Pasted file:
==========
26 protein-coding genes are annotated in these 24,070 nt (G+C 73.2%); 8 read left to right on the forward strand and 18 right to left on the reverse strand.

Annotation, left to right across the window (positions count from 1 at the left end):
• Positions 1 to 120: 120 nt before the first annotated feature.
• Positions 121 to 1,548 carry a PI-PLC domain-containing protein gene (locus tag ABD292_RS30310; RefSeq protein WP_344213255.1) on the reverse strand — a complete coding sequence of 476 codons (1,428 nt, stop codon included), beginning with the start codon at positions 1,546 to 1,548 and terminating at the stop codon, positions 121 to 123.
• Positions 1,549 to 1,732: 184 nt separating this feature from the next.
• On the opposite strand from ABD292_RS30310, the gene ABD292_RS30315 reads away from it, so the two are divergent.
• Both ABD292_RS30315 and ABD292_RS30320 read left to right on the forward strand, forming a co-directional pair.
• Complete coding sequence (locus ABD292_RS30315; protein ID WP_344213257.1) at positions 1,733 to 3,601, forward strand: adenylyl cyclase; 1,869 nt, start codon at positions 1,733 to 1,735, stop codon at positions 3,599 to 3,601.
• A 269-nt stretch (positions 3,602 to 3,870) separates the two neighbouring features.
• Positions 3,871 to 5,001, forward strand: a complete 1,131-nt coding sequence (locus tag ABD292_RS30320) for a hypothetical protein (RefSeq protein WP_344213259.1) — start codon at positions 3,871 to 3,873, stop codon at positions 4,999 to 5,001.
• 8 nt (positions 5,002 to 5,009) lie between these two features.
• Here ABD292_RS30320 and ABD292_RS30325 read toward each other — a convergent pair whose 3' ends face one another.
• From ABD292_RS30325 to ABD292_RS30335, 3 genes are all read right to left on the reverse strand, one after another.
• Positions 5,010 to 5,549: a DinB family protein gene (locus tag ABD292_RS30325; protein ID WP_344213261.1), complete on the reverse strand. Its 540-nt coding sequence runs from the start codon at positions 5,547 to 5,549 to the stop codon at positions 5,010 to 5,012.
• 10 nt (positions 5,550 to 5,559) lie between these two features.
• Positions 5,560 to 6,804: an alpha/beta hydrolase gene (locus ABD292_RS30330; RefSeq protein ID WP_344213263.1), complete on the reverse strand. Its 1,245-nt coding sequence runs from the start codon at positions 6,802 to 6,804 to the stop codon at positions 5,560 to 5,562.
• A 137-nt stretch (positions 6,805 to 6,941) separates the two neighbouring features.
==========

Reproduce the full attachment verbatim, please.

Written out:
26 protein-coding genes are annotated in these 24,070 nt (G+C 73.2%); 8 read left to right on the forward strand and 18 right to left on the reverse strand.

Annotation, left to right across the window (positions count from 1 at the left end):
• Positions 1 to 120: 120 nt before the first annotated feature.
• Positions 121 to 1,548 carry a PI-PLC domain-containing protein gene (locus tag ABD292_RS30310; RefSeq protein WP_344213255.1) on the reverse strand — a complete coding sequence of 476 codons (1,428 nt, stop codon included), beginning with the start codon at positions 1,546 to 1,548 and terminating at the stop codon, positions 121 to 123.
• Positions 1,549 to 1,732: 184 nt separating this feature from the next.
• On the opposite strand from ABD292_RS30310, the gene ABD292_RS30315 reads away from it, so the two are divergent.
• Both ABD292_RS30315 and ABD292_RS30320 read left to right on the forward strand, forming a co-directional pair.
• Complete coding sequence (locus ABD292_RS30315; protein ID WP_344213257.1) at positions 1,733 to 3,601, forward strand: adenylyl cyclase; 1,869 nt, start codon at positions 1,733 to 1,735, stop codon at positions 3,599 to 3,601.
• A 269-nt stretch (positions 3,602 to 3,870) separates the two neighbouring features.
• Positions 3,871 to 5,001, forward strand: a complete 1,131-nt coding sequence (locus tag ABD292_RS30320) for a hypothetical protein (RefSeq protein WP_344213259.1) — start codon at positions 3,871 to 3,873, stop codon at positions 4,999 to 5,001.
• 8 nt (positions 5,002 to 5,009) lie between these two features.
• Here ABD292_RS30320 and ABD292_RS30325 read toward each other — a convergent pair whose 3' ends face one another.
• From ABD292_RS30325 to ABD292_RS30335, 3 genes are all read right to left on the reverse strand, one after another.
• Positions 5,010 to 5,549: a DinB family protein gene (locus tag ABD292_RS30325; protein ID WP_344213261.1), complete on the reverse strand. Its 540-nt coding sequence runs from the start codon at positions 5,547 to 5,549 to the stop codon at positions 5,010 to 5,012.
• 10 nt (positions 5,550 to 5,559) lie between these two features.
• Positions 5,560 to 6,804: an alpha/beta hydrolase gene (locus ABD292_RS30330; RefSeq protein ID WP_344213263.1), complete on the reverse strand. Its 1,245-nt coding sequence runs from the start codon at positions 6,802 to 6,804 to the stop codon at positions 5,560 to 5,562.
• A 137-nt stretch (positions 6,805 to 6,941) separates the two neighbouring features.